• Wednesday, July 29: The Senate Committee on Indian Affairs will hold a hearing titled “Examining the True Costs of Alcohol and Drug Abuse in Native Communities.”
  • Thursday, July 30: The House Committee on Agriculture Subcommittee on Livestock and Foreign Agriculture will hold a hearing titled “Examination of Federal and State Response to Avian Influenza.”
  • Friday, July 31: The Senate Special Committee on Aging will hold a field hearing in St. Louis, Missouri titled “Celebrating Medicare: Strengthening The Program For The Next 50 Years.”

Capital Thinking: Health Care Legislative Update

Republicans Postpone Reconciliation Actions Until After August Recess

With the August District Work Period only weeks away, House Committee on the Budget Chairman Tom Price (R-GA) announced this past week that the House Committee on the Budget would not act on reconciliation until after the lawmakers reconvene in September. The three House committees and two Senate committees with health care jurisdiction are not expected to report their proposals until after the August recess.

Some Republican lawmakers have been proponents of using this fast-track budget maneuver to repeal the Affordable Care Act (ACA), while others have questioned whether this process could be better used to achieve other policy objectives, such as tax reform. The budget resolution provided for a July 24 deadline for the committees with health care jurisdiction to determine a repeal plan, though there are no consequences for missing this deadline. Senate Majority Leader Mitch McConnell (R-KY) has supported the use of reconciliation to dismantle portions of the ACA, but has stated that there is no definitive timeline.

This Week’s Hearings:

  • Wednesday, July 22: The House Committee on Veterans’ Affairs will hold a hearing titled “To Receive the Secretary’s Testimony Regarding the Pending VA Health Care Budget Shortfall and System Shutdown.”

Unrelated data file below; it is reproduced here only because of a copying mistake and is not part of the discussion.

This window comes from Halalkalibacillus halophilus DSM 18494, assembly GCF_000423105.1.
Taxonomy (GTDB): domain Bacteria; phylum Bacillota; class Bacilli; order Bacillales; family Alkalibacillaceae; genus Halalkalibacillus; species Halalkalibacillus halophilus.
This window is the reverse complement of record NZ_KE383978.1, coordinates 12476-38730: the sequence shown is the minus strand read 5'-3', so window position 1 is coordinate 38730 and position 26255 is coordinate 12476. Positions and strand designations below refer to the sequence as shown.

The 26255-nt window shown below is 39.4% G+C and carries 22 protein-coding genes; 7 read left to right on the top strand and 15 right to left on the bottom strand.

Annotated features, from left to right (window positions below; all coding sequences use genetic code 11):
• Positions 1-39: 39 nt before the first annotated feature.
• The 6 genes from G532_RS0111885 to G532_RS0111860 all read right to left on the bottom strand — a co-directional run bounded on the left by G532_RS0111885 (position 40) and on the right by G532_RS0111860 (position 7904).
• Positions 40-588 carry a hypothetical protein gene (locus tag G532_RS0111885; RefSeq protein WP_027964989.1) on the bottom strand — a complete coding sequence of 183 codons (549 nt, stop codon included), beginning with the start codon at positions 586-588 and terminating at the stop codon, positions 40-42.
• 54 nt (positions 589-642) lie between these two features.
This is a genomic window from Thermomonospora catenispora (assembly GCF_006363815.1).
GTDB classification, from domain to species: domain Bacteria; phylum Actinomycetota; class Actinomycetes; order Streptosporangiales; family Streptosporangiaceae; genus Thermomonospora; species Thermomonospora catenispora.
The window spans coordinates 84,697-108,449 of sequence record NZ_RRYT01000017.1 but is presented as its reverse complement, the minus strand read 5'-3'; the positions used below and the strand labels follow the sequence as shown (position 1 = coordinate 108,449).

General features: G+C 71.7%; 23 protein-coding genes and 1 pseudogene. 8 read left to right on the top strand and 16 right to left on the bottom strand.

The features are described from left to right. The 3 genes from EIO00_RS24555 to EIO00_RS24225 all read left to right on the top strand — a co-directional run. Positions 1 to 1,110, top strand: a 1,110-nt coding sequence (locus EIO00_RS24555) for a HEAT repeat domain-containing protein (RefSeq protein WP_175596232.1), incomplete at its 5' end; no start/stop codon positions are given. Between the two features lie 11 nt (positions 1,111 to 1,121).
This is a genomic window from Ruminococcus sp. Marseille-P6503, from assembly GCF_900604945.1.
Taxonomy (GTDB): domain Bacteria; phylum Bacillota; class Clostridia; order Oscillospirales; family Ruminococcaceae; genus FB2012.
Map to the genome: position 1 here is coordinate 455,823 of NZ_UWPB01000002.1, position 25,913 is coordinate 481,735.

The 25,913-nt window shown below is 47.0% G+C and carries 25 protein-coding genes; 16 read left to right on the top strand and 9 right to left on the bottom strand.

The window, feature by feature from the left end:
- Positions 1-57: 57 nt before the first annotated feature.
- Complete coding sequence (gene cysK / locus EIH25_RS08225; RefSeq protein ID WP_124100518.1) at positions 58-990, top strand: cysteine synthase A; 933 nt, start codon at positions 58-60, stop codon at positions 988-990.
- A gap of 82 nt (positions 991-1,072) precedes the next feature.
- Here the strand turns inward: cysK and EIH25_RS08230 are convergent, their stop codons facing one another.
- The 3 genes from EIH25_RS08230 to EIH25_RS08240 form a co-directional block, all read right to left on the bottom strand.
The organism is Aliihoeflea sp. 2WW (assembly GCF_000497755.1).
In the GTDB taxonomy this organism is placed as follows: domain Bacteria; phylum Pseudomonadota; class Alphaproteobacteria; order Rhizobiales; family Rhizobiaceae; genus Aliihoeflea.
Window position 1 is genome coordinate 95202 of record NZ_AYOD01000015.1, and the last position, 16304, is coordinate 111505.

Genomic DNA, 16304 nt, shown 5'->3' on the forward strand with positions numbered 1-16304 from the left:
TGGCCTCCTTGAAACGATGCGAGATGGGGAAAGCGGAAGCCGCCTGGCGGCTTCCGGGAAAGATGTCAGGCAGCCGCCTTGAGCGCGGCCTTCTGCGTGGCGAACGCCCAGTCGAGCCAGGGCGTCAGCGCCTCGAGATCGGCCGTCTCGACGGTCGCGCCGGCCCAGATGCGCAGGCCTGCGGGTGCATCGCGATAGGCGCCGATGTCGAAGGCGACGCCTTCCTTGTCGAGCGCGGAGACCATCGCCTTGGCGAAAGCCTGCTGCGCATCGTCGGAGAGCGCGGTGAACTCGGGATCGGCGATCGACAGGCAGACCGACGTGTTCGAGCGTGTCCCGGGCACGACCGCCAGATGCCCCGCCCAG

• Wednesday, July 22: The House Committee on Ways and Means Subcommittee on Health will hold a hearing with the Medicare Payment Advisory Commission (MedPAC) to discuss hospital payment issues, rural health issues, and beneficiary access to care.
  • Wednesday, July 22: The House Committee on Veterans’ Affairs Subcommittee on Health will hold a markup of pending health care legislation.
  • Wednesday, July 22: The Senate Special Committee on Aging will hold a hearing titled “The Doctor’s Not In: Combating Medicare Provider Enrollment Fraud.”
  • Wednesday, July 22: The Senate Committee on Veterans’ Affairs will hold a markup of pending legislation. The following bills are on the agenda: S. 1493, Veterans’ Compensation Cost-of-Living Adjustment Act of 2015; S. 1203, 21st Century Veterans Benefits Delivery and Other Improvements Act; S. 1028, Department of Veterans Affairs Accountability Act of 2015; S. 833, Department of Veterans Affairs Medical Facility Earthquake Protection and Improvement Act; S. 627, a bill to prohibit the Secretary of Veterans Affairs from awarding bonuses to employees of the Department of Veterans Affairs with respect to whom an adverse finding has been made by the Secretary, and for other purposes; and S. 469, Women Veterans and Families Health Services Act of 2015.
  • Thursday, July 23: The Senate Committee on Health, Education, Labor, and Pensions (HELP) will hold a hearing titled “Achieving the Promise of Health Information Technology: Information Blocking and Potential Solutions.”
  • Friday, July 24: The House Committee on Energy and Commerce Subcommittee on Oversight and Investigations will hold a hearing titled “An Overdue Checkup: Examining the ACA’s State Insurance Marketplaces.”

Capital Thinking: Health Care Legislative Update

Republicans Consider Obamacare Repeal Through Reconciliation

Some GOP lawmakers continue to advocate for an Affordable Care Act repeal via the budget reconciliation process. Others, however, have been questioning whether this budget tactic would be better used for different policy objectives, such as tax reform.